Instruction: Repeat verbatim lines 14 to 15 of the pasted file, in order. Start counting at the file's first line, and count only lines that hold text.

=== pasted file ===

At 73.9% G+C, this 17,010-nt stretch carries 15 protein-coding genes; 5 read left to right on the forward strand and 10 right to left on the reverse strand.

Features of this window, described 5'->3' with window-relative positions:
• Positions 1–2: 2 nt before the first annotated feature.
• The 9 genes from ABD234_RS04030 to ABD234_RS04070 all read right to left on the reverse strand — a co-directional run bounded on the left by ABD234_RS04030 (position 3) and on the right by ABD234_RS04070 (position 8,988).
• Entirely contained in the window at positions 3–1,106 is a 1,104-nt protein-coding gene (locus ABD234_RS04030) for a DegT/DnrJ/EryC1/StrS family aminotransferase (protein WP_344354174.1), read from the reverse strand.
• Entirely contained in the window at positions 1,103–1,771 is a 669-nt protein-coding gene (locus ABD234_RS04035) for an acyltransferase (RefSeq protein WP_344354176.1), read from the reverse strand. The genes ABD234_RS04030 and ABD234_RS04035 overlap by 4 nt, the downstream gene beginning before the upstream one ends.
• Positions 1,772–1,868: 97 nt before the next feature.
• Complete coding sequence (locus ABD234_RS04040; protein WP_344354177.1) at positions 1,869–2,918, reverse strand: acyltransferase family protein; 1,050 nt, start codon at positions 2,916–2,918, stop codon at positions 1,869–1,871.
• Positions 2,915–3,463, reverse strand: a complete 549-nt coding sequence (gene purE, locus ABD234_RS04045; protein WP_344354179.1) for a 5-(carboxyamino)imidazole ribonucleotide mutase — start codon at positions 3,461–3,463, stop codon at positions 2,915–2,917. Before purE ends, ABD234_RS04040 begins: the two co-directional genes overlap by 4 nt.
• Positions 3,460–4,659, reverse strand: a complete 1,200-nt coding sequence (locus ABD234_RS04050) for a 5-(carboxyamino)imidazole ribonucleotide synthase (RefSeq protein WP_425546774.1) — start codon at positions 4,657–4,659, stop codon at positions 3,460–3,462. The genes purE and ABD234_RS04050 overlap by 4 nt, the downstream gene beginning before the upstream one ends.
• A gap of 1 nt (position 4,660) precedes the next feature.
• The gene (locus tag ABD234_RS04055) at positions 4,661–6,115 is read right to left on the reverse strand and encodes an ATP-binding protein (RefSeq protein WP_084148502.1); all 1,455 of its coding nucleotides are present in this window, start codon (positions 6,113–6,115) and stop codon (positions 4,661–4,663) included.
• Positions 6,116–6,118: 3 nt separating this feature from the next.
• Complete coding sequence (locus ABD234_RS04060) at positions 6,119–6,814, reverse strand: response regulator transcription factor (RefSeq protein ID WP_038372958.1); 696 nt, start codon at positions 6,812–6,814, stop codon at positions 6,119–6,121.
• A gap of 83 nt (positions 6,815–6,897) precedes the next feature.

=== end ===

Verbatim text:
• Complete coding sequence (locus ABD234_RS04060) at positions 6,119–6,814, reverse strand: response regulator transcription factor (RefSeq protein ID WP_038372958.1); 696 nt, start codon at positions 6,812–6,814, stop codon at positions 6,119–6,121.
• A gap of 83 nt (positions 6,815–6,897) precedes the next feature.